After a five length win in the Grade I Californian Stakes at Hollywood Park, Affirmed was sent to the Inglewood track's most prestigious event: the Grade I Hollywood Gold Cup. It was not unprecedented for a Triple Crown champion to win the event, for Citation's career finale came in the 1951 renewal when he became racing's first million dollar earner. But, Affirmed could do what Citation and no other horse ever had before him: win the Big 'Cap, Gold Cup, and Triple Crown. Five of the biggest races the sport had to offer, and it was possible Affirmed's name would be on the list of winners for all of them.Pincay once again teamed with him and trainer Lazaro Barrera. Nine horses were going to battle him and possibly thwart his bid for the Big 'Cap/Gold Cup double. On top of that, Affirmed carried 132 pounds, the highest of his career. Still, the public liked his chances, making him the 3-10 favorite at post time. On June 24, thousands arrived at Hollywood Park to see if Affirmed would add his name alongside Seabiscut, Citation, Swaps, and Native Diver as a winner of the Hollywood Gold Cup.
He looked confident in the post parade, again not fazed by what was going on around him. Drawing the inside, Affirmed and Pincay broke perfectly and wasted no time hustling to the front. Going down the frontstretch, he dueled with Sirlad as a cluster of horses were right behind them. Affirmed was saving ground on the inside, just ahead of Sirlad. They were the clear leaders, and they stayed in that order going down the backstretch of Hollywood Park. Text was on the outside, trying to be part of the battle. All three lined up in the last turn, with the pink and black colors of Harbor View Farm in clear sight. The chestnut champion was not backing down along the rail. He knew what it was like to be battle tested, having taken on Alydar so many times. No amount of fear existed in Affirmed.
The three leading horses looked as if they were joined together as they turned in the stretch. All of them had a chance to win the Hollywood Gold Cup. Their jockeys all asked for more, knowing they were in a fight. Affirmed was the one who moved forward. He was looking straight down the frontstretch, all business. Text dropped back, third place the best result he was going to get. Sirlad continued his good effort, but Affirmed was simply unbeatable.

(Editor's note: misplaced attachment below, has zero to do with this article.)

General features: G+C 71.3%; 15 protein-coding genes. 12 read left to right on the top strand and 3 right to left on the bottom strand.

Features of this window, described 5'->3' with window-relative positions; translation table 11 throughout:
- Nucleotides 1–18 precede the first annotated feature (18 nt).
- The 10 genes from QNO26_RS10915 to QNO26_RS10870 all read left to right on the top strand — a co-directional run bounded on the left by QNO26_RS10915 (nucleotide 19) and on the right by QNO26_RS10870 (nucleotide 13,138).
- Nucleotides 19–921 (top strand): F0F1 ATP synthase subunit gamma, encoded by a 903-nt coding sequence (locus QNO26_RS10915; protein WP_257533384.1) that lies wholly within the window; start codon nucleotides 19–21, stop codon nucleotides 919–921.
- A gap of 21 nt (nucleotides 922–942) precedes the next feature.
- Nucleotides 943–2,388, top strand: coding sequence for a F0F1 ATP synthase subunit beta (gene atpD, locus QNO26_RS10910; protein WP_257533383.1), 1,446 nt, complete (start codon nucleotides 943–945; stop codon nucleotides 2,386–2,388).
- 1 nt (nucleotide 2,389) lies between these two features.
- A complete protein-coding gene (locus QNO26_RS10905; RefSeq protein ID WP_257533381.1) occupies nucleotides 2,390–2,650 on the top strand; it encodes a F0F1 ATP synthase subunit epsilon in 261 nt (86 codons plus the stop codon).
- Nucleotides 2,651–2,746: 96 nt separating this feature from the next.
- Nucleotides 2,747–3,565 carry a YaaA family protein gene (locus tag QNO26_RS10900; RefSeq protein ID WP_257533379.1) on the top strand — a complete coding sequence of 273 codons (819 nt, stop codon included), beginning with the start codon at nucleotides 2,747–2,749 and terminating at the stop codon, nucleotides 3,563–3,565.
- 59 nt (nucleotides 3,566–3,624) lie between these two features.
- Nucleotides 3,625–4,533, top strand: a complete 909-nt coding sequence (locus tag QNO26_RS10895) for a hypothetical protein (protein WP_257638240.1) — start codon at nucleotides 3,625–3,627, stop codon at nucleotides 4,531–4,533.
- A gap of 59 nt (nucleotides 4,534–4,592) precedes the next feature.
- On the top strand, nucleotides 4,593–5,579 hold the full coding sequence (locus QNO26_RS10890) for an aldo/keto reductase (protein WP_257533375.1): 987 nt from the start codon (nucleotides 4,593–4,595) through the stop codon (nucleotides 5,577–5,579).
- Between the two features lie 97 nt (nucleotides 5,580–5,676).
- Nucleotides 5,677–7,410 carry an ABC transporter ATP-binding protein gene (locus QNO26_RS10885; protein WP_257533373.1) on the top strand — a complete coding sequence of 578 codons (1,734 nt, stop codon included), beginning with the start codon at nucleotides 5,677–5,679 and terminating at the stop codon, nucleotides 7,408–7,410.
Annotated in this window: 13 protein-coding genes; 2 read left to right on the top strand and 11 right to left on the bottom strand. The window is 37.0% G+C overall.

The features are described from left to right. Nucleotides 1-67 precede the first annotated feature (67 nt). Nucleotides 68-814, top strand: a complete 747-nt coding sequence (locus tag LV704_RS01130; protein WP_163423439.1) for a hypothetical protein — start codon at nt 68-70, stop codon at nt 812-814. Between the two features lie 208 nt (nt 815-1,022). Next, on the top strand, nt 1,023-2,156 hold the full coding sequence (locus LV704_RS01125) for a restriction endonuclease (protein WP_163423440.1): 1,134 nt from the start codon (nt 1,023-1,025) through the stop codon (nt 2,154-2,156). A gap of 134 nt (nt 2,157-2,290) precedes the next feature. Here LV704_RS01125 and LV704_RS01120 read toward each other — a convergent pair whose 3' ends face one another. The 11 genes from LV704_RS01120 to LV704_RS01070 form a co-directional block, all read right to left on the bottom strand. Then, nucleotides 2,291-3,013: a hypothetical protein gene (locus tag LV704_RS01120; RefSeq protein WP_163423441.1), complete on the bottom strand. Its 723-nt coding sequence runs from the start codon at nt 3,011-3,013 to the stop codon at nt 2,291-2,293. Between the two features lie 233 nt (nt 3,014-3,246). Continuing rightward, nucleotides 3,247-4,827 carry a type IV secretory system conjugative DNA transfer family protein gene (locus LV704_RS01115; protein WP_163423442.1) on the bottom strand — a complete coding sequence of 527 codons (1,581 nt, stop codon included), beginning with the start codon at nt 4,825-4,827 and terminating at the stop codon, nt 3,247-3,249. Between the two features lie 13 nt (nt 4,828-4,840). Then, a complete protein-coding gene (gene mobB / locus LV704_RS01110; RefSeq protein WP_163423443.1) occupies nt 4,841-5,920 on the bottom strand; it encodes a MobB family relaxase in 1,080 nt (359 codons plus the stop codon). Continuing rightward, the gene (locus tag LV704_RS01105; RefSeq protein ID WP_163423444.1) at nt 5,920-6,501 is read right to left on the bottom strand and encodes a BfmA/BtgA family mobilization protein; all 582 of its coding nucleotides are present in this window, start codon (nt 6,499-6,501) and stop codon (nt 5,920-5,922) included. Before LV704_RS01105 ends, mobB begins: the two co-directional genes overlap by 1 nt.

The margin of victory was much closer compared to the Big 'Cap, but Affirmed had accomplished the lofty goal of capturing the two biggest races in California in a span of less than four months. He actually ran the Gold Cup slightly faster than he did the Big 'Cap, completing the 1 1/4 miles in 1:58 2/5 (which is among the fastest times in the history of the race). Brilliant at two, spectacular at three, and phenomenal at four, Affirmed put together performances of the highest caliber on California racing's biggest stages.
Before retirement, three more races awaited Affirmed. He never tasted defeat again, finishing his stellar career with 22 wins, 5 seconds, and 1 third in 29 career starts. Two more championships came his way for the 1979 season: Top Older Male and Horse of the Year. His body of work made him one of the best loved, most decorated, and greatest horses of all time.
As a four year old, Affirmed basked in multiple triumphs. For California racing fans, particularly the ones who followed him during his heyday, they remember his triumphs in the Big 'Cap and Hollywood Gold Cup. Since 1979, there have only been two fellow Triple Crown winners: American Pharoah and Justify. Neither horse raced beyond three, so Affirmed continues to stand alone as the only horse to win those races and the Triple Crown, a truly laudable achievement.
It is very possible he will be the only horse to ever win all five races.